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By all means, a cataract is an opacity due to degeneration of the lens of the eye.

Certainly, as we age there is a normal degeneration of the lens of the eye, which starts in a very subtle way in the 50’s or 60’s and gradually deteriorates with further aging. Eventually there is a time when the cataract is getting so dense that prescription eyeglasses or contact lenses will not correct the loss of vision that is associated with this. At this instant the eye specialist will recommend cataract surgery where the cataract is removed and replaced with a plastic lens or silicone lens.

Signs and symptoms

Notably, there is a progressive loss of vision without pain. In this case light sensitivity often is a problem, particularly very bright lights. Truly, night vision is unreliable with complaints of being blinded by oncoming traffic.

There will be a need for more changes in prescription glasses or contact lenses. In some cases where there is swelling of the lens there can be an associated glaucoma, in which case there would be pain in the affected eye.



Diagnostic tests

To point out, the eye specialist measures the intraoccular pressure before dilatation of the pupil. Certainly, the ophthalmologist also does an eye examination to rule out a narrow angle in the anterior eye chamber. Surely, this increases the intraoccular pressure and can be a sign of glaucoma. Specifically, slit lamp examination reveals a cataract as a gray or brown/yellow opacity in the lens. There are also inborn (congenital) forms of cataracts in children. Here are more findings for various patients with cataracts (see images).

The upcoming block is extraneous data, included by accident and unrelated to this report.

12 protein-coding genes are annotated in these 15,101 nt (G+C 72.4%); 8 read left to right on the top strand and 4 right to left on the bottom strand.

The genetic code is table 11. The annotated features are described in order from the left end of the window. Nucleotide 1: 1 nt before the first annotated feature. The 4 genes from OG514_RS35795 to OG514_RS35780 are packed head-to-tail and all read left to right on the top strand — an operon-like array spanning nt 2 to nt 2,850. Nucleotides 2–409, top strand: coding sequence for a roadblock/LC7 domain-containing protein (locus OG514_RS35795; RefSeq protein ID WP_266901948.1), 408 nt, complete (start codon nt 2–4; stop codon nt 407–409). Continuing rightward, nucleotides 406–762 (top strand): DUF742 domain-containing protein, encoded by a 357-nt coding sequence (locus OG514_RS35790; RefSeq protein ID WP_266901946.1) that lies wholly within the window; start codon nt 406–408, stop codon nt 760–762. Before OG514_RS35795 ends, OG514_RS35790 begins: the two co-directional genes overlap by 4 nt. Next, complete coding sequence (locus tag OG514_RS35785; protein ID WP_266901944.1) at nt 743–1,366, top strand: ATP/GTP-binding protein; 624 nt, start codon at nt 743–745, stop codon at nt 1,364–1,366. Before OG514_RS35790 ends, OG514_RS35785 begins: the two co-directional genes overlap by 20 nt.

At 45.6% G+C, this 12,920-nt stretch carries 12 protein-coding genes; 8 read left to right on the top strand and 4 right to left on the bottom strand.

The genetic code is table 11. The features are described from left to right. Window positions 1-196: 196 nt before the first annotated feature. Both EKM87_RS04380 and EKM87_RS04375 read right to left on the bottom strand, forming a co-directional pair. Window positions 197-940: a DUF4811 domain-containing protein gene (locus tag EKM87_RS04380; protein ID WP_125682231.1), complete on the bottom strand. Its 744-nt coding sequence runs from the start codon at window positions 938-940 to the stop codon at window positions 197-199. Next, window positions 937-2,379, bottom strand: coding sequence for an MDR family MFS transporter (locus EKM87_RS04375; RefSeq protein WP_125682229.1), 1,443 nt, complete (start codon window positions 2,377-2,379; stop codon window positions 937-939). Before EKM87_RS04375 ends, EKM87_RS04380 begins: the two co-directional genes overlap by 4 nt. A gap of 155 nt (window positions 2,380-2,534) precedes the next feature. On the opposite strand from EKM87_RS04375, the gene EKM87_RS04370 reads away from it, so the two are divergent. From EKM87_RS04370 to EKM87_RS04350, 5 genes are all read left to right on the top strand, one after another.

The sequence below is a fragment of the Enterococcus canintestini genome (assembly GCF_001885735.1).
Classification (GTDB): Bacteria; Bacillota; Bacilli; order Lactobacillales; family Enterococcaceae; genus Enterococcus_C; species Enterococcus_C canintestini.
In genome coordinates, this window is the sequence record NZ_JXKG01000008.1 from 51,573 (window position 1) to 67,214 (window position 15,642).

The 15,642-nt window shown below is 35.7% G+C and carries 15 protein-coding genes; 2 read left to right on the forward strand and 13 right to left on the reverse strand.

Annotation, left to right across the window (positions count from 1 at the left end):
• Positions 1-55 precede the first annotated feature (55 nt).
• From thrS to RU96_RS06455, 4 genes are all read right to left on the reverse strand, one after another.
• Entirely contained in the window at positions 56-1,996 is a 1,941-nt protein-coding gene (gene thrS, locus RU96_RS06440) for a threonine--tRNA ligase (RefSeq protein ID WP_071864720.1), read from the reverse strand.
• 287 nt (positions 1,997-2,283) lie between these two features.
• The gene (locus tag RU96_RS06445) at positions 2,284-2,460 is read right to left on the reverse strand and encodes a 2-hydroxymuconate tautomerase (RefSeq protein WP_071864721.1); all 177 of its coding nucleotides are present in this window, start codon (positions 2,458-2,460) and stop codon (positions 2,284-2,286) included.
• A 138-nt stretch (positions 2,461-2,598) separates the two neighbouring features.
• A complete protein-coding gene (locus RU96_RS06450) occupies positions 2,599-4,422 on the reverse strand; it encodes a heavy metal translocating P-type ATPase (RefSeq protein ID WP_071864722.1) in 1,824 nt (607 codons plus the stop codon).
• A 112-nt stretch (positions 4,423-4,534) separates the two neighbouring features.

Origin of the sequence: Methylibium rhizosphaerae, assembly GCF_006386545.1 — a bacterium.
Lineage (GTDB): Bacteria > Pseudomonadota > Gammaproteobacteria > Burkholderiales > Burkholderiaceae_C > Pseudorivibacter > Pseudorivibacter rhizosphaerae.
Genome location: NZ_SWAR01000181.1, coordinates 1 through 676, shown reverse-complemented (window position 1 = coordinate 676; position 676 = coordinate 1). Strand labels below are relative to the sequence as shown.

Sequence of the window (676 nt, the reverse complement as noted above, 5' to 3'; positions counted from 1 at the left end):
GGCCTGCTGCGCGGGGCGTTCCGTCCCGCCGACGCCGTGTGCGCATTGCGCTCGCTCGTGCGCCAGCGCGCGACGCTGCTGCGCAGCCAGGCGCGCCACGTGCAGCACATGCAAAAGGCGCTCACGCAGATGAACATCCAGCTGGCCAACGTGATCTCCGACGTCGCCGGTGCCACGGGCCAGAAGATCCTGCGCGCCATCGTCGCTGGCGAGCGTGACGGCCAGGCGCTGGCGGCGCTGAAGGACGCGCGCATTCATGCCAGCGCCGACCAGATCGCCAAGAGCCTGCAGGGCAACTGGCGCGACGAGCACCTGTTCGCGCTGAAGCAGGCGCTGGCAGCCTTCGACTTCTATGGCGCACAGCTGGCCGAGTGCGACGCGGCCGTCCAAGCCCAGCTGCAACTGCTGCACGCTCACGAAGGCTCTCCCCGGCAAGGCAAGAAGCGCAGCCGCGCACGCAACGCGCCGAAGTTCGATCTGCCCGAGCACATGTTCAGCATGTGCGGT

Before cataract surgery the eye specialist excludes conditions such as macular degeneration, glaucoma and some other conditions that do not respond to surgery.

With a prescreened population like this the success rate for cataract surgery with lens implantation is about 95%, one of medicine’s most rewarding success stories. The procedure is done on an outpatient basis under local anesthetic.

The ophthalmologist performs cataract surgery under a local anesthetic in combination with intravenous sedation. Cataract removal (called “cataract extraction”) typically involves an intraoccular lens implant. The ophthalmologist replaces the old lens with an artificial lens (made of plastic or silicone material).

Following the surgery the physician puts the patient on prophylactic antibiotic drops and corticosteroid drops for a period of about 4 weeks after the surgery. This keeps the swelling following the surgery to a minimum and prevents infection. Quite often the patient will not need glasses after the surgery. A minority of patients will need very weak prescription glasses or contact lenses following this surgery to achieve perfect vision.

More information on how vegetables prevent cataracts in this blog.

New developments of how to get rid of contact lenses, glasses and cataracts are described here.


1. The Merck Manual (Cataracts)

2. Ferri: Ferri’s Clinical Advisor: Instant Diagnosis and Treatment, 2004 ed., Copyright © 2004 Mosby, Inc.

3. Rakel: Conn’s Current Therapy 2004, 56th ed., Copyright © 2004 Elsevier

4. Suzanne Somers: “Breakthrough” Eight Steps to Wellness– Life-altering Secrets from Today’s Cutting-edge Doctors”, Crown Publishers, 2008

Last modified: October 30, 2021

This outline is only a teaching aid to patients and should stimulate you to ask the right questions when seeing your doctor. However, the responsibility of treatment stays in the hands of your doctor and you.